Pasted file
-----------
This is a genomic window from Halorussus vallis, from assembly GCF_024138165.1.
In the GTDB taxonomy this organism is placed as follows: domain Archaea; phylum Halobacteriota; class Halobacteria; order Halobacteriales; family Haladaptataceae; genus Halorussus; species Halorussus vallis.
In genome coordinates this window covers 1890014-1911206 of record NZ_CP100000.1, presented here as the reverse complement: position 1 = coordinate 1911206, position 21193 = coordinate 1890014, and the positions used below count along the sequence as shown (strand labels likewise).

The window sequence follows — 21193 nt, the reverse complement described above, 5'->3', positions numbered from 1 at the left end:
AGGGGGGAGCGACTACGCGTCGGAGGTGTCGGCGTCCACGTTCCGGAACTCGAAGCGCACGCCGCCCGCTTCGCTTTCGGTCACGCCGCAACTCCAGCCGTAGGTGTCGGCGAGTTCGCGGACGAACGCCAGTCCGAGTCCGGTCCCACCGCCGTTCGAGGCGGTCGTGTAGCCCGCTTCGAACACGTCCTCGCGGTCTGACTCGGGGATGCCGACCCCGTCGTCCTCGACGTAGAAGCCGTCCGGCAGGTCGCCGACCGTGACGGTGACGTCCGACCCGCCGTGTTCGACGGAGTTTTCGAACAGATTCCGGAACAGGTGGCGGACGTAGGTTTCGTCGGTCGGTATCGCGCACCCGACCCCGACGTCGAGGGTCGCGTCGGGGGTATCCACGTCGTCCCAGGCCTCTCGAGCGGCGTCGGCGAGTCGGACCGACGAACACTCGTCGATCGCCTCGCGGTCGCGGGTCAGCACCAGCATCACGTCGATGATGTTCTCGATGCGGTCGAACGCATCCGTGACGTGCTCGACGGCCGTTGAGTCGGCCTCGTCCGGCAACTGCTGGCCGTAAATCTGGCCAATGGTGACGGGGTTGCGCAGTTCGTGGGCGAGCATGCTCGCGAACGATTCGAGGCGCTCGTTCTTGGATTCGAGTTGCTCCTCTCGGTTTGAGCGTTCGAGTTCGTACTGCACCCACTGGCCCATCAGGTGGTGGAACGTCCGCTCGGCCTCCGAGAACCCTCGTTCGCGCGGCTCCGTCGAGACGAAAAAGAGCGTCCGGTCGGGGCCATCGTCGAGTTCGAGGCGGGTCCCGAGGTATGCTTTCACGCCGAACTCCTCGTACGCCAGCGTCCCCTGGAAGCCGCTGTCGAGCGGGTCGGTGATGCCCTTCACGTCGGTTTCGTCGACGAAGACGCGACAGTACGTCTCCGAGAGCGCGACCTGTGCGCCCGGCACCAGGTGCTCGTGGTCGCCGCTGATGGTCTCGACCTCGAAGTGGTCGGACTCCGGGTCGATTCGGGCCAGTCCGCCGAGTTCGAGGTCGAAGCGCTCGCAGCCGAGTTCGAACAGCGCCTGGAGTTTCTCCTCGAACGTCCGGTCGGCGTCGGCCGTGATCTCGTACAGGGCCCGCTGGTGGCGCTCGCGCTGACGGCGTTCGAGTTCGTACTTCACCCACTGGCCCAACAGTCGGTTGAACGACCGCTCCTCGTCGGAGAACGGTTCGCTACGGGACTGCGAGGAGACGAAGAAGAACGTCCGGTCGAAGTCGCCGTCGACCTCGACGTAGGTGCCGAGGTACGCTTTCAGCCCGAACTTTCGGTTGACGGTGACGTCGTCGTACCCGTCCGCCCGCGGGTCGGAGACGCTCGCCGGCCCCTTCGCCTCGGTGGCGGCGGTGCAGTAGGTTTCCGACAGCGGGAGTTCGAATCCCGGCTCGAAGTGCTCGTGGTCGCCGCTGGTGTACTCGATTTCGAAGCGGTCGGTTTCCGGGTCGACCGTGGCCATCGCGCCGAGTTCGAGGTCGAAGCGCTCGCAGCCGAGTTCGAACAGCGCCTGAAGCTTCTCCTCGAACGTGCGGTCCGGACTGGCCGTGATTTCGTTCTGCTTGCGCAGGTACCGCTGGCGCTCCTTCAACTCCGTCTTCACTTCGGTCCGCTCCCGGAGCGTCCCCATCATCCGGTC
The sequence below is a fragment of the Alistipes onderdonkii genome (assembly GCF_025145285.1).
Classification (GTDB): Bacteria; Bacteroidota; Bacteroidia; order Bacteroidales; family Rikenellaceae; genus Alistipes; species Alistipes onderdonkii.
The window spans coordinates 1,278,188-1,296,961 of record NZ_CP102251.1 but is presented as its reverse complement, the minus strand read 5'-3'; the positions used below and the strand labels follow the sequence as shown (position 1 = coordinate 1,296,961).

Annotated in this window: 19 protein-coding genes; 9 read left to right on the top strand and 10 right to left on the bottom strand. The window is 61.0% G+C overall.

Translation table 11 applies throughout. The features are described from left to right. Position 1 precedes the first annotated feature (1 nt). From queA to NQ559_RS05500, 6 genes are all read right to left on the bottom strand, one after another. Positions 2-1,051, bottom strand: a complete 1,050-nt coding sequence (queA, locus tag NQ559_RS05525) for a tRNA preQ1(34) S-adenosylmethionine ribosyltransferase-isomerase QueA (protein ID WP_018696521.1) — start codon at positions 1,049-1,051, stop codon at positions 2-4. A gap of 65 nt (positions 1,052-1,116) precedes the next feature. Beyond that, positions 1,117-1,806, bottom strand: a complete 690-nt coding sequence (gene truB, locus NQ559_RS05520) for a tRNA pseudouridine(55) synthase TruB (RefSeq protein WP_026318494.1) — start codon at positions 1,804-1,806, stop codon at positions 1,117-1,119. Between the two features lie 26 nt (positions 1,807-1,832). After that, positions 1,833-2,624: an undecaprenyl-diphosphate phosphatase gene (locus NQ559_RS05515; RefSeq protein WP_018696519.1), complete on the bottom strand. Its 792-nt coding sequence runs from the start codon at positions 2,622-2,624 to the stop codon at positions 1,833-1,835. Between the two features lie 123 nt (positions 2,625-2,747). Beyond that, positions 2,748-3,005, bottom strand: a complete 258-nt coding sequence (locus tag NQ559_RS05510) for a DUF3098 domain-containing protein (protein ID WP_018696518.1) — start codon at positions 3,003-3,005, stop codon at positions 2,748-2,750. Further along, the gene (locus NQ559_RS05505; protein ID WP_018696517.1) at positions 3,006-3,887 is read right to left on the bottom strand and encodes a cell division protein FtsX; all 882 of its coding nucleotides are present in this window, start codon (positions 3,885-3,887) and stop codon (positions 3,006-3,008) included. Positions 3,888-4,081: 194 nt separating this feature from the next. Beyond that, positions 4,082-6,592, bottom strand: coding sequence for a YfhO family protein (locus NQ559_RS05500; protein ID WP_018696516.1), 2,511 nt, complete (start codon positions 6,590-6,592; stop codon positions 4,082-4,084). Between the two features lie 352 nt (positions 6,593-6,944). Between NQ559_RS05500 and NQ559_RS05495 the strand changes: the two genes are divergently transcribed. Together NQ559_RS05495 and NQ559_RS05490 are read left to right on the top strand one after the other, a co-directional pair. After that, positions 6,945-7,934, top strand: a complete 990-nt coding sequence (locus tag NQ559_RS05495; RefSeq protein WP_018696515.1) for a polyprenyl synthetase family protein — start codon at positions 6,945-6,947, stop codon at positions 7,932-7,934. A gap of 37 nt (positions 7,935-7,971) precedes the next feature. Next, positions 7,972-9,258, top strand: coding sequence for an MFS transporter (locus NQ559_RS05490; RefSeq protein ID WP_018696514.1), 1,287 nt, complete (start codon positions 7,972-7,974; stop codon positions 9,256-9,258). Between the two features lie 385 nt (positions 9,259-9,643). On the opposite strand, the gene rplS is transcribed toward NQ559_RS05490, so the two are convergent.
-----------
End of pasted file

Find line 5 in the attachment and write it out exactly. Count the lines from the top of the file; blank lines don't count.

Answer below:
AGGGGGGAGCGACTACGCGTCGGAGGTGTCGGCGTCCACGTTCCGGAACTCGAAGCGCACGCCGCCCGCTTCGCTTTCGGTCACGCCGCAACTCCAGCCGTAGGTGTCGGCGAGTTCGCGGACGAACGCCAGTCCGAGTCCGGTCCCACCGCCGTTCGAGGCGGTCGTGTAGCCCGCTTCGAACACGTCCTCGCGGTCTGACTCGGGGATGCCGACCCCGTCGTCCTCGACGTAGAAGCCGTCCGGCAGGTCGCCGACCGTGACGGTGACGTCCGACCCGCCGTGTTCGACGGAGTTTTCGAACAGATTCCGGAACAGGTGGCGGACGTAGGTTTCGTCGGTCGGTATCGCGCACCCGACCCCGACGTCGAGGGTCGCGTCGGGGGTATCCACGTCGTCCCAGGCCTCTCGAGCGGCGTCGGCGAGTCGGACCGACGAACACTCGTCGATCGCCTCGCGGTCGCGGGTCAGCACCAGCATCACGTCGATGATGTTCTCGATGCGGTCGAACGCATCCGTGACGTGCTCGACGGCCGTTGAGTCGGCCTCGTCCGGCAACTGCTGGCCGTAAATCTGGCCAATGGTGACGGGGTTGCGCAGTTCGTGGGCGAGCATGCTCGCGAACGATTCGAGGCGCTCGTTCTTGGATTCGAGTTGCTCCTCTCGGTTTGAGCGTTCGAGTTCGTACTGCACCCACTGGCCCATCAGGTGGTGGAACGTCCGCTCGGCCTCCGAGAACCCTCGTTCGCGCGGCTCCGTCGAGACGAAAAAGAGCGTCCGGTCGGGGCCATCGTCGAGTTCGAGGCGGGTCCCGAGGTATGCTTTCACGCCGAACTCCTCGTACGCCAGCGTCCCCTGGAAGCCGCTGTCGAGCGGGTCGGTGATGCCCTTCACGTCGGTTTCGTCGACGAAGACGCGACAGTACGTCTCCGAGAGCGCGACCTGTGCGCCCGGCACCAGGTGCTCGTGGTCGCCGCTGATGGTCTCGACCTCGAAGTGGTCGGACTCCGGGTCGATTCGGGCCAGTCCGCCGAGTTCGAGGTCGAAGCGCTCGCAGCCGAGTTCGAACAGCGCCTGGAGTTTCTCCTCGAACGTCCGGTCGGCGTCGGCCGTGATCTCGTACAGGGCCCGCTGGTGGCGCTCGCGCTGACGGCGTTCGAGTTCGTACTTCACCCACTGGCCCAACAGTCGGTTGAACGACCGCTCCTCGTCGGAGAACGGTTCGCTACGGGACTGCGAGGAGACGAAGAAGAACGTCCGGTCGAAGTCGCCGTCGACCTCGACGTAGGTGCCGAGGTACGCTTTCAGCCCGAACTTTCGGTTGACGGTGACGTCGTCGTACCCGTCCGCCCGCGGGTCGGAGACGCTCGCCGGCCCCTTCGCCTCGGTGGCGGCGGTGCAGTAGGTTTCCGACAGCGGGAGTTCGAATCCCGGCTCGAAGTGCTCGTGGTCGCCGCTGGTGTACTCGATTTCGAAGCGGTCGGTTTCCGGGTCGACCGTGGCCATCGCGCCGAGTTCGAGGTCGAAGCGCTCGCAGCCGAGTTCGAACAGCGCCTGAAGCTTCTCCTCGAACGTGCGGTCCGGACTGGCCGTGATTTCGTTCTGCTTGCGCAGGTACCGCTGGCGCTCCTTCAACTCCGTCTTCACTTCGGTCCGCTCCCGGAGCGTCCCCATCATCCGGTC